After I had decided to have a routine of problem solving using word problems with my class, I knew I needed a routine, and one that would require the students to do some thinking and definitely a little productive struggle.

Part of that productive struggle involved using spiraled practice. This means that we would work on problems with a number of different math topics, so they couldn’t just call automatically on whatever skill is in your focus unit, but instead have to really pull from their overall math understanding.

Here’s how I went about introducing and helping my students to become more independent with problem solving with word problems.

1.Practice the first few days together:

I was able to upload the PDF file to SMART NOTEBOOK which is what my district used and then I was able to write over it. You could also print them in a larger size.  I practiced reading and thinking aloud together with my students. I modeled identifying words that helped me to figure out which information I needed and how to work through the problem by following the steps.

2. Gradual release:

While I don’t always think gradual release is the most effective way to stretch our students, when I am developing a routine I’d like for them to be independent with, helping to wean them toward that independence is worth the investment. I started by having them practice reading the problem and drawing a picture together. Then we would discuss/ share those representations and write the equation together.  Eventually they were ready for independent practice.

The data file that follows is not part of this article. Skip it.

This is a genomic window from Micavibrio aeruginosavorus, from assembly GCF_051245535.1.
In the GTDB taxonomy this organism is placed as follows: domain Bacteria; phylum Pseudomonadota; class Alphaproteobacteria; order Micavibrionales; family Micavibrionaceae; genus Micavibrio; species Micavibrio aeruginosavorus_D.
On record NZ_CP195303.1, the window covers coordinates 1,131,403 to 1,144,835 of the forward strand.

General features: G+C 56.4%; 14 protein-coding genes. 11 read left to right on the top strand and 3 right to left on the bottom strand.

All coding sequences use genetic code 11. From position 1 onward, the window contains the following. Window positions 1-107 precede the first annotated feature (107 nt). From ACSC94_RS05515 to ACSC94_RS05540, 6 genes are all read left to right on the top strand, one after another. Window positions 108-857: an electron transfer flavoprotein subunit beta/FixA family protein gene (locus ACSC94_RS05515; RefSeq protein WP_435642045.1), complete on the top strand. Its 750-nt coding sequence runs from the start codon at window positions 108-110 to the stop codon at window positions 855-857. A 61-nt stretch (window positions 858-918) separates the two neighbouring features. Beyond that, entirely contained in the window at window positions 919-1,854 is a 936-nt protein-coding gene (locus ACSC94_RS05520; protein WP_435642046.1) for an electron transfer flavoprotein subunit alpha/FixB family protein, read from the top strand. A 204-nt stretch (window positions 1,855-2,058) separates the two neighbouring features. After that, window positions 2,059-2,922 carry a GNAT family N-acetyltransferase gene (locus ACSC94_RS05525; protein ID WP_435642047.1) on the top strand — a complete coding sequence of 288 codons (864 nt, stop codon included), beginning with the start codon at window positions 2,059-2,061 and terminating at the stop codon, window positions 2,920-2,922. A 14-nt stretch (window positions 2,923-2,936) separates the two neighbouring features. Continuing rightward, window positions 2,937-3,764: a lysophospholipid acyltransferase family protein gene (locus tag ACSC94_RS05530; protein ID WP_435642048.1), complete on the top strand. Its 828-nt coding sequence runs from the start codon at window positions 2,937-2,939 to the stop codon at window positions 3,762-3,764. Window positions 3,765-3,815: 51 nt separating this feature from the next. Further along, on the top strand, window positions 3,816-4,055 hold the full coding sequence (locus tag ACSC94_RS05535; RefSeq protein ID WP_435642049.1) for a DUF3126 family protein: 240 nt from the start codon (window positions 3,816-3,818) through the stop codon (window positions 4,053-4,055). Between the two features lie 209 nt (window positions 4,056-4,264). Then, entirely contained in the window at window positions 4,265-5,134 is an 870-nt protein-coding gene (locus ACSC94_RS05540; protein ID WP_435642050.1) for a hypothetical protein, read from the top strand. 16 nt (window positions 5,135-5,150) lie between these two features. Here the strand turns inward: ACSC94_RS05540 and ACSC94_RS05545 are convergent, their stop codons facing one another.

3.Productive struggle:

When we moved toward independence, I really left these problems up to them as math problem solvers. If I had a student who wasn’t reading at all, I might go over and whisper read the problem to them after they tried to pick out some important keywords. Then I let them go on their own. Draw their own picture, write an equation, fill in the answer sentence.

The perks of watching that productive struggle were many. I was able to throw them into problem solving situations to see what strategies they employed naturally through their own thinking process. Then, if any students needed any coaching I could do that through student work samples, or through 1:1 coaching.

4. Feedback-

This comes in a few different forms. As I mentioned sometimes I would display two student papers using our document cam anonymously. I ask “What do you notice” and “What are you wondering”. This helped the students to really become reflective about their own representations of the problem and strategies to solve. Then students are often ready to self correct. Sometimes I just asked students to raise their hands when they had completed all the parts of the problem and I’d go around with a sticker or stamp to add to their “I Did It!” box.


While there were often school days off, assemblies or special events that limited our ability to problem solve absolutely EVERY day, we would try to use these spiraled word problem practice journals at least 15 days a month.  This is in addition to whatever practice we’re doing relating to our current topic of study.

I did try out using these during math centers, but I found that this was really most effective at the end of the month if we had some problems to finish up, and since the feedback was not immediate I found it to be less effective than when we all spent 10 minutes at the end of the math block problem solving.

If you’re interested in checking out my problem solving journals, CLICK HERE

To read more about why I love spiraled math review, check out this post!